What is grow­ing in con­tem­por­ary Amer­ica, in oth­er words, is something long as­so­ci­ated with Europe: an­ti­cler­ic­al­ism. In Europe, noted the late polit­ic­al sci­ent­ist James Q. Wilson in a 2006 es­say on Amer­ic­an ex­cep­tion­al­ism, the ex­ist­ence of of­fi­cial state re­li­gions led sec­u­lar­ists to see “Chris­ti­ans as polit­ic­al en­emies.” Amer­ica, Wilson ar­gued, lacked this polit­ic­al hos­til­ity to or­gan­ized re­li­gion be­cause it sep­ar­ated church and state. But today, even without an es­tab­lished church, the Re­li­gious Right plays such a prom­in­ent and par­tis­an role in Amer­ic­an polit­ics that it has spurred the kind of an­ti­re­li­gious back­lash long as­so­ci­ated with the old world. Barack Obama is the be­ne­fi­ciary of that back­lash, be­cause voters who say they “nev­er” at­tend re­li­gious ser­vices favored him by 37 per­cent­age points in 2008 and 28 points in 2012. But he’s not the cause. The people most re­spons­ible for Amer­ica’s de­clin­ing re­li­gious ex­cep­tion­al­ism are the con­ser­vat­ives who have made or­gan­ized Chris­tian­ity and right-wing polit­ics in­sep­ar­able in the minds of so many of Amer­ica’s young.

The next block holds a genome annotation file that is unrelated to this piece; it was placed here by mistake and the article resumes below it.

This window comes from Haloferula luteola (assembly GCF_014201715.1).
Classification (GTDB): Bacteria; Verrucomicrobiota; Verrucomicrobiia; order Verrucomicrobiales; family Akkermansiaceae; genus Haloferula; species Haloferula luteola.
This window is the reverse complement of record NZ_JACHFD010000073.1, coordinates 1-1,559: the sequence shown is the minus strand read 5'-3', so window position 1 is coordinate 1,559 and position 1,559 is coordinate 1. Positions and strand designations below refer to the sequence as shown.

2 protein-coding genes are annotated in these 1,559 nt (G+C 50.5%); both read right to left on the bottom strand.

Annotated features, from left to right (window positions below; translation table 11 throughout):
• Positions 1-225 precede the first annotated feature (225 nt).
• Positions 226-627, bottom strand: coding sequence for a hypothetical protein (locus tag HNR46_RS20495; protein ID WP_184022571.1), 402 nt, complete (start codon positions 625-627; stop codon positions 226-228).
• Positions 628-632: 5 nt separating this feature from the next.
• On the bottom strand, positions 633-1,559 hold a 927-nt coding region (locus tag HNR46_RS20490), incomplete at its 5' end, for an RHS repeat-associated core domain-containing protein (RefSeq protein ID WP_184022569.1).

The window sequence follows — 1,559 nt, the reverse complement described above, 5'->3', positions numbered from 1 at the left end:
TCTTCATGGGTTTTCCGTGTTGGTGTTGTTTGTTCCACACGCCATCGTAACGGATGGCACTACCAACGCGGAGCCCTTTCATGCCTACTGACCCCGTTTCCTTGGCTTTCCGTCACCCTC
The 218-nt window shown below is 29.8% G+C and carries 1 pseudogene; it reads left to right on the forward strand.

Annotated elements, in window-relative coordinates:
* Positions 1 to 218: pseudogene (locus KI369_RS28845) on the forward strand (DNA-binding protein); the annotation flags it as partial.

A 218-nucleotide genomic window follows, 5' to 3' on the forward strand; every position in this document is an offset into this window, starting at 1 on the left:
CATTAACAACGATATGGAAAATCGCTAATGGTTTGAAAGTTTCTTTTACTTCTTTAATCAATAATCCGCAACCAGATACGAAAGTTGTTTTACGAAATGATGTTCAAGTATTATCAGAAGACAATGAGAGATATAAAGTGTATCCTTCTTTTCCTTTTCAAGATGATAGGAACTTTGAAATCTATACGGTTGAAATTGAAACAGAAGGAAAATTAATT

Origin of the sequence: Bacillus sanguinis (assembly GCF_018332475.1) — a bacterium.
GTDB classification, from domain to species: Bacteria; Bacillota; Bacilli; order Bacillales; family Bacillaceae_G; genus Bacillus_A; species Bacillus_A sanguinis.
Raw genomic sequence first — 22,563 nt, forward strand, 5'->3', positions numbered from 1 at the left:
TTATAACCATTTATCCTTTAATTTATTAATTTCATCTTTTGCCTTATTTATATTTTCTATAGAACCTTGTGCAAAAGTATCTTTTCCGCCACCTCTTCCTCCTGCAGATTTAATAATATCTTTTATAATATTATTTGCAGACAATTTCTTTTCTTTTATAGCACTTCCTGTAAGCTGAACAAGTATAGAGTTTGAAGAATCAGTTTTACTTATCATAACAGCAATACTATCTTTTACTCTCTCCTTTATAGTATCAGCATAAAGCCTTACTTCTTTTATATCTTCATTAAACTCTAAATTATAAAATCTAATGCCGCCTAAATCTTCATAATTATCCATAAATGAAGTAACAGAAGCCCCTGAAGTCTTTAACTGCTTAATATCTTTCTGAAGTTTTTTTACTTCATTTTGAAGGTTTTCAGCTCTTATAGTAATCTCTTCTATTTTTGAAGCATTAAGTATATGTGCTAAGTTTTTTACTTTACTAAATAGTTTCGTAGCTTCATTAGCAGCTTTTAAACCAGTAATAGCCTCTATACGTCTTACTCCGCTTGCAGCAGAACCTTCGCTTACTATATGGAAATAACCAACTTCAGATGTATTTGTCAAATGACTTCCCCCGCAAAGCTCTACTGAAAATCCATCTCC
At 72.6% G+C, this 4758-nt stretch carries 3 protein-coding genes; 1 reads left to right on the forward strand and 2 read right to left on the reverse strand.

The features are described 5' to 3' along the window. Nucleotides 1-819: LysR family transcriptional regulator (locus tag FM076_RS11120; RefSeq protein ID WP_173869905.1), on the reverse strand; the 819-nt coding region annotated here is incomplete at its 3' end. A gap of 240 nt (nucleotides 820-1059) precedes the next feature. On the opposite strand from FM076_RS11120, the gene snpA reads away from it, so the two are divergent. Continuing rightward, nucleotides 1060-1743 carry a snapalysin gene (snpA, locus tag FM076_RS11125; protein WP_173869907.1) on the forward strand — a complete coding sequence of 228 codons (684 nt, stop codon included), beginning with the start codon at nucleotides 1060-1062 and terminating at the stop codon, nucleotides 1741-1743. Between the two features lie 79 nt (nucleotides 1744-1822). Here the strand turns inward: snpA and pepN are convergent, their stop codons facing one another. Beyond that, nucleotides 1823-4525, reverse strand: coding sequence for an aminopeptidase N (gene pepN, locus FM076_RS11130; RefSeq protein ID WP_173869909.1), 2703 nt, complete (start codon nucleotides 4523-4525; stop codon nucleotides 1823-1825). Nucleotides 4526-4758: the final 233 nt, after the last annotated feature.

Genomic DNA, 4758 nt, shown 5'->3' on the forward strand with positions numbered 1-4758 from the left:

If the cham­pi­ons of Amer­ic­an ex­cep­tion­al­ism see re­li­gion as one key di­vid­ing line between the new and old worlds, they see Amer­ica’s spe­cial mis­sion over­seas as an­oth­er. “I be­lieve,” de­clared Rom­ney in 2011, that “we are an ex­cep­tion­al coun­try with a unique des­tiny and role in the world “¦ that of a great cham­pi­on of hu­man dig­nity and hu­man free­dom.” For many Wash­ing­ton con­ser­vat­ives, that unique world role gives Amer­ica unique ob­lig­a­tions: We can­not stand aside while evil tri­umphs. But it also gives Amer­ica unique priv­ileges: We need not be bound by the opin­ions of oth­ers. As George W. Bush de­clared in his 2004 State of the Uni­on ad­dress, Amer­ica does not need a “per­mis­sion slip” from oth­er na­tions to pro­tect it­self and ful­fill its mis­sion in the world.